Laser Enrichment Process

What is Laser Enrichment Process?

In one of our science modules we have studied about the Uranium Enrichment Process by Centrifuges. The fundamental principle behind the Uranium Enrichment by centrifuges is that U-235 weighs slightly less than U-238. This difference in weight is used to separate them. First Uranium is made to react with hydrofluoric acid (HF), an extremely powerful acid and the result is Uranium Hexafluoride (UF6) or Hex. In Hex, we have the Uranium in Gaseous form. This gas is put in the centrifuge and is made to spin at a huge speed such as 1 lakh rpm. The centrifuge creates a very powerful centrifugal force and, as we read, that U-238 atoms are slightly heavier than the U-235 atoms, they tend to move out toward the walls of the centrifuge.

But the process is not as easy as it has been described here. There is a huge complex system of thousands of centrifuges is required for the process, making it costly, complex and not every country / company’s cup of tea.

The scientists have long sought easier ways to make enriched uranium. One of these ways is the Laser Enrichment Process. Recently, the General Electric was in news for successfully testing the laser enrichment for two years and is now seeking Government permission in United States to build a $1 billion plant that would make reactor fuel in bigger quantity.

This is a good news for the nuclear industry but the critics are saying that once the secrets of the new technique go out, the scoundrel states and terrorists would make bomb fuel in much smaller plants that are difficult to detect. We need to discuss the process in little detail:

What is Laser Enrichment?

Laser Enrichment or Laser isotope separation is a technology of isotope separation using selective ionization of atoms or molecules by the means of precisely tuned lasers. Accordingly, the processes are called Atomic vapor laser isotope separation (AVLIS) and Molecular laser isotope separation (MLIS) for atomic and molecular techniques respectively.

Atomic Vapour Laser Isotope Separation (AVLIS)

In 1905, Albert Einstein had laid the theoretical foundation for laser isotope separation (though laser was not invented then) and launched the quantum revolution in physics with his Nobel-Prize-winning insight that the energy of a ‘quanta of light’ above a certain threshold has the ability to eject a single electron from matter.

The Laser isotope separation technique is based fundamentally on this light and matter interaction. We all know that the Light is made up of the Photons and each photon consists of energy and travels in waves. The length of the waves depends upon their energy levels. The Human beings are able to see the wavelengths between the 380nm and 750nm as different colours of light.

The atoms are constituent units of the matter. Atoms as we know are made up of protons, electrons and neutrons. A particular type of isotope is a unique set of Protons and Neutrons in the nucleus of the Atom. An atom can absorb a photon only if it is of a precise energy level that will move that atom to one of these possible higher energy states. Now, the basic difference between the U235 and U238 is that U235 has three fewer neutrons than a U238 atom. The Proton-Neutron-Electron interaction makes it possible that the U235 atom will absorb a photon with different energy than the U238.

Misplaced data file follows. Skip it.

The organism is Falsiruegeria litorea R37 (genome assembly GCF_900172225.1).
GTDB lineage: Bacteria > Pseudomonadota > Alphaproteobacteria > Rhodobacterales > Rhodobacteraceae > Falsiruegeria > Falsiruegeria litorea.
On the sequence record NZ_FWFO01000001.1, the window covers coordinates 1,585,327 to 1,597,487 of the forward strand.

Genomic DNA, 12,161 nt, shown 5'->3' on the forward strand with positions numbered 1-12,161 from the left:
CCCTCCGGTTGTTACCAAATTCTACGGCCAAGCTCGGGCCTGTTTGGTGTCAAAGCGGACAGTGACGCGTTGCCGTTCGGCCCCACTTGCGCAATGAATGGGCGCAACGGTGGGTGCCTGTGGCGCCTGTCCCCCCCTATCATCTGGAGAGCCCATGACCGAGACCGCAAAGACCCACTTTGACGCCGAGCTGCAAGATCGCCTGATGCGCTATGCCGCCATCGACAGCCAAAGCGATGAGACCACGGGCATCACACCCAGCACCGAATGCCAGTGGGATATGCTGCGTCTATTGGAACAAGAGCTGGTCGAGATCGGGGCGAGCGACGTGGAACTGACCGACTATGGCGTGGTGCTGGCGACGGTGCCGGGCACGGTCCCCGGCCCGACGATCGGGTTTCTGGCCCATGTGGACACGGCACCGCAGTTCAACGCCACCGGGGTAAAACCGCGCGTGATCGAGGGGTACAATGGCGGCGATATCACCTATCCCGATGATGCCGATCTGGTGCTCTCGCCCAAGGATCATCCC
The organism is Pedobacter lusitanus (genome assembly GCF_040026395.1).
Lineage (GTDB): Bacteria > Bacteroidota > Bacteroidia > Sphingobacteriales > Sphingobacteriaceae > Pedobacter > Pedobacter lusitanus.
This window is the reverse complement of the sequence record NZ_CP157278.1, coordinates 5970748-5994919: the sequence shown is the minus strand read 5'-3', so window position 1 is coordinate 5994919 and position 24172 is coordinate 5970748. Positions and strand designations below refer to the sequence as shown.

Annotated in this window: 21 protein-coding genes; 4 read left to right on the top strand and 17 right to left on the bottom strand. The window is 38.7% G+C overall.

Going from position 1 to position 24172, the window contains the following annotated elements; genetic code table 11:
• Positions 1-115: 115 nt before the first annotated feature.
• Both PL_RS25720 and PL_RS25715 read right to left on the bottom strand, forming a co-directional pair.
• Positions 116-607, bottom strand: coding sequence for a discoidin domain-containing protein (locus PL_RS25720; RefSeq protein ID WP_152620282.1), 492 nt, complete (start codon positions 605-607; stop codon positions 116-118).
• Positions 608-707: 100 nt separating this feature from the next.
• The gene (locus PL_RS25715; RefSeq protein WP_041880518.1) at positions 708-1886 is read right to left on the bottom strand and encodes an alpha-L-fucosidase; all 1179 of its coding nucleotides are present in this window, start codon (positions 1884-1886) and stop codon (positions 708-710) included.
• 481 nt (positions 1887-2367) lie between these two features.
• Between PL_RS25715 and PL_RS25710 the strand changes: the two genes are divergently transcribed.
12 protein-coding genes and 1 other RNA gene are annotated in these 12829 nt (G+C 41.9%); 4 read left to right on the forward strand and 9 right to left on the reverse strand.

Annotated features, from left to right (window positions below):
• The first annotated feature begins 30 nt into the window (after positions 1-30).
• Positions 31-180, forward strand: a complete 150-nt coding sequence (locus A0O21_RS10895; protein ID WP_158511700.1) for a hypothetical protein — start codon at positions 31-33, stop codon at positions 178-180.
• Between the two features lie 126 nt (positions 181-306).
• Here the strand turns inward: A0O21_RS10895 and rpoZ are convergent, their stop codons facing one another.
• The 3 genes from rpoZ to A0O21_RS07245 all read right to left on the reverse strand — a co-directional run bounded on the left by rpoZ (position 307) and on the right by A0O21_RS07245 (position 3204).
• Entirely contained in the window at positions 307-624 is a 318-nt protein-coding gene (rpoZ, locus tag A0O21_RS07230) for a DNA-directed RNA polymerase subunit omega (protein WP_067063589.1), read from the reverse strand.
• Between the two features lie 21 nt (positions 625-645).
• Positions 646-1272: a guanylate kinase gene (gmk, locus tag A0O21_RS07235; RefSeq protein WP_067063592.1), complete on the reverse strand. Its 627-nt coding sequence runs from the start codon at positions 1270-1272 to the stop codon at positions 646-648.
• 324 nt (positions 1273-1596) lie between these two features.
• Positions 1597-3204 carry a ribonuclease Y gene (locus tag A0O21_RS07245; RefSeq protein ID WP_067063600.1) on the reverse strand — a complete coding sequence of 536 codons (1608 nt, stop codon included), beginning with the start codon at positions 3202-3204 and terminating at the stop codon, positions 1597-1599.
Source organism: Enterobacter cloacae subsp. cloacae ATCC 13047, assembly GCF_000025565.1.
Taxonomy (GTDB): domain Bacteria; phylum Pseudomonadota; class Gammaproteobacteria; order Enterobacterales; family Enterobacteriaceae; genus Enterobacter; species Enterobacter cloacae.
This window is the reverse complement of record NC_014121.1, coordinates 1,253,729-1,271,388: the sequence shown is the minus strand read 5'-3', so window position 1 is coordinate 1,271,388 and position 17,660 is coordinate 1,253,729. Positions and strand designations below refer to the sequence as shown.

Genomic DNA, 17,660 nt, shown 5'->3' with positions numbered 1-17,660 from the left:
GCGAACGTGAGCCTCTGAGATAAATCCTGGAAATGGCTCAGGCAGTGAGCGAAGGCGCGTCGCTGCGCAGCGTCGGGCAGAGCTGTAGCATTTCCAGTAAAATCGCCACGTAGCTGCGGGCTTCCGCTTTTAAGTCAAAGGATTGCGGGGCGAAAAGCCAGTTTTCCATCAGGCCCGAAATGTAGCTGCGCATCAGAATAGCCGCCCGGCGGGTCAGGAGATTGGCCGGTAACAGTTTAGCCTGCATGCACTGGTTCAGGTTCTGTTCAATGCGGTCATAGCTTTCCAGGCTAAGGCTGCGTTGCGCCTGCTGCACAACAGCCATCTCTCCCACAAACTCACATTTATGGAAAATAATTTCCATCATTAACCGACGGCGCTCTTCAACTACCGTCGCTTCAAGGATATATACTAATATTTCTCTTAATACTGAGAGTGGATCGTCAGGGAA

The invention of laser technology made it possible that a beam of photons with precise colour/ energy can be produced. This beam will be selectively absorbed by the U235 atoms or U238 atoms but not BOTH of them.

  • If the beam is precise enough that the photons are absorbed by the U235 atoms, then its electrons move in higher and higher energy levels.
  • Finally, the atom loses an electron, when it absorbs the Ionization Potential (amount of energy atom must absorb to release an electron) and thus becomes positively ionized. Now, the mixture has net positively charges U235 atoms and Non-charged U238 atoms.
  • When they are passed to an electromagnetic field, the ionized U235 atoms deflected onto an electro-negatively charged metallic collector plate.
  • U238 pass through the field unaffected. This is how it works and is also known as Photoionization approach.

Molecular Laser Isotope Separation (MLIS)

In the MLIS process, U235 Hexafluoride (Hex) Gaseous molecules selectively absorb Photons are made to absorb Photons of a particular level till the time that energy absorbed is enough to dissociate one of the Fluorine atom, and the UF6 turns into UF5. This UF5 is precipitated and collected.

To do it, UF6 gas is mixed with a suitable carrier gas (a noble gas including some hydrogen) which allows the molecules to remain in the gaseous phase after being cooled by expansion through a supersonic Laval nozzle.

A scavenger gas such as methane is also included in the mixture to bind with the fluorine atoms after they are dissociated from the UF6 and inhibit their recombination with the enriched UF5 product.

In the first stage the expanded and cooled stream of UF6 is irradiated with an infrared laser operating at the wavelength of 16 µm. The mix is then irradiated with another laser, either infrared or ultraviolet, whose photons are selectively absorbed by the excited 235UF6, causing its photolysis to 235UF5 and fluorine. The resultant enriched UF5 forms a solid which is then separated from the gas by filtration or a cyclone separator. The precipitated UF5 is relatively enriched with 235UF5 and after conversion back to UF6 it is fed to the next stage of the cascade to be further enriched.



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